(2) Nitin Sharma:
School of Mechanical Engineering, KIIT Bhubaneswar, Bhubaneswar-751024, Odisha, India.

The developments of double skin composite (DSC) walls with novel enhanced C-channel connectors (DSCW-EC) were reported. Followed axial compression tests on prototype walls were carried to evaluate structural performances of this novel DSC composite structures. The testing program consists of five specimens and focused on the layout of the novel enhanced C-channel (EC) connectors, which include the web direction of C-channels, steel-faceplate thickness, vertical and horizontal spacing of Cchannels. Crushing in concrete core and buckling of steel faceplate were two main observed failed modes from the compression tests. However, elastic or plastic buckling of the steel faceplate varies with designed parameters in different specimens. The influences of those investigated parameters on axial compressive behaviors of DSCW-ECs were analyzed and discussed. Recommendations on the layout of novel EC connectors were then given based on these test results and discussions. This paper also developed analytical models for predictions on ultimate compressive resistance of DSCW-ECs. Validation against the reported test results show that the developed theoretical models predict well the ultimate compressive resistance of DSCW-ECs.

Key Words
double skin composite structure; compressive test; shear connectors; composite walls; prototype tests; analytical models; C-channel

(1) Jia-Bao Yan:
Key Laboratory of Coast Civil Structure Safety of Ministry of Education, Tianjin University, Tianjin 300350, China;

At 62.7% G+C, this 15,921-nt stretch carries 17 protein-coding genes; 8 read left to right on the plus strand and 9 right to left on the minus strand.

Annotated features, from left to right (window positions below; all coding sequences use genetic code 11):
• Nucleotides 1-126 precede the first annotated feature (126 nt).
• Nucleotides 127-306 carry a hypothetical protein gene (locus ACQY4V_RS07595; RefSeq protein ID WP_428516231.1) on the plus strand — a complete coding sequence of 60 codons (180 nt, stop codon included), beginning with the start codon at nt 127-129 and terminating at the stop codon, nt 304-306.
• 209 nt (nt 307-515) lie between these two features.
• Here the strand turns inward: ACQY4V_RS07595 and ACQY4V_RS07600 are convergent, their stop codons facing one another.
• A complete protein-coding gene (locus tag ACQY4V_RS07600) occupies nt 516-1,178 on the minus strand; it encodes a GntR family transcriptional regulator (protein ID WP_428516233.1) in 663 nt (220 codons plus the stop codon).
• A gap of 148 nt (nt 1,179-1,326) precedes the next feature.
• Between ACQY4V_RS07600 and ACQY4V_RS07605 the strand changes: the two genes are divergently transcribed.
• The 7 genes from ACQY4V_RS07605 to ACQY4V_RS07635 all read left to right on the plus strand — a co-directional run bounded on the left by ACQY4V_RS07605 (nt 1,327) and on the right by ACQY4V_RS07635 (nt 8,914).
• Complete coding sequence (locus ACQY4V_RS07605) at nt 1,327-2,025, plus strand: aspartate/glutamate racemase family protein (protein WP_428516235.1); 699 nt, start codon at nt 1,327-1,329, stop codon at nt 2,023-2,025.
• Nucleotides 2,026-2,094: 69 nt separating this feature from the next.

(2) Jia-Bao Yan, An-Zhen Chen:
School of Civil Engineering, Tianjin University, Tianjin 300350, China;
(3) Tao Wang:
Key Laboratory of Earthquake Engineering and Engineering Vibration, Institute of Engineering Mechanics, CEA, Harbin 150080, China.

This study considers the instability behavior of sandwich plates considering magnetorheological (MR) fluid core and piezoelectric reinforced facesheets. As facesheets at the top and bottom of structure have piezoelectric properties they are subjected to 3D electric field therefore they can be used as actuator and sensor, respectively and in order to control the vibration responses and loss factor of the structure a proportional-derivative (PD) controller is applied. Furthermore, Halpin-Tsai model is used to determine the material properties of facesheets which are reinforced by graphene platelets (GPLs). Moreover, because the core has magnetic property, it is exposed to magnetic field. In addition, Kelvin-Voigt theory is applied to calculate the structural damping of the piezoelectric layers. In order to consider environmental forces applied to structure, the visco-Pasternak model is assumed. In order to consider the mechanical behavior of structure, sinusoidal shear deformation theory (SSDT) is assumed and Hamilton's principle according to piezoelasticity theory is employed to calculate motion equations and these equations are solved based on differential cubature method (DCM) to obtain the vibration and modal loss factor of the structure subsequently. The effect of different factors such as GPLs distribution, dimensions of structure, electro-magnetic field, damping of structure, viscoelastic environment and boundary conditions of the structure on the vibration and loss factor of the system are considered. In order to indicate the accuracy of the obtained results, the results are validated with other published work. It is concluded from results that exposing magnetic field to the MR fluid core has positive effect on the behavior of the system.

Key Words
vibration and loss factor analysis; sinusoidal shear deformation theory; visco-piezoelectric structure; PD controller; magnetorheological fluid; graphene platelets

(1) Arameh Eyvazian, Abdel Magid Hamouda, Faris Tarlochan:
Mechanical and Industrial Engineering Department, College of Engineering, Qatar University, P.O. Box 2713, Doha, Qatar;
(2) Faris Tarlochan:
Qatar Transportation and Traffic Safety Center, College of Engineering, Qatar University, Qatar;
(3) Saeid Mohsenizadeh:
School of Mechanical Engineering, Faculty of Engineering, Universiti Teknologi Malaysia, 81310, Johor Bahru, Malaysia;
(4) Ali Ahmadi Dastjerdi:
Mechanical Engineering Department, Delft University of Technology, Delft, The Netherlands.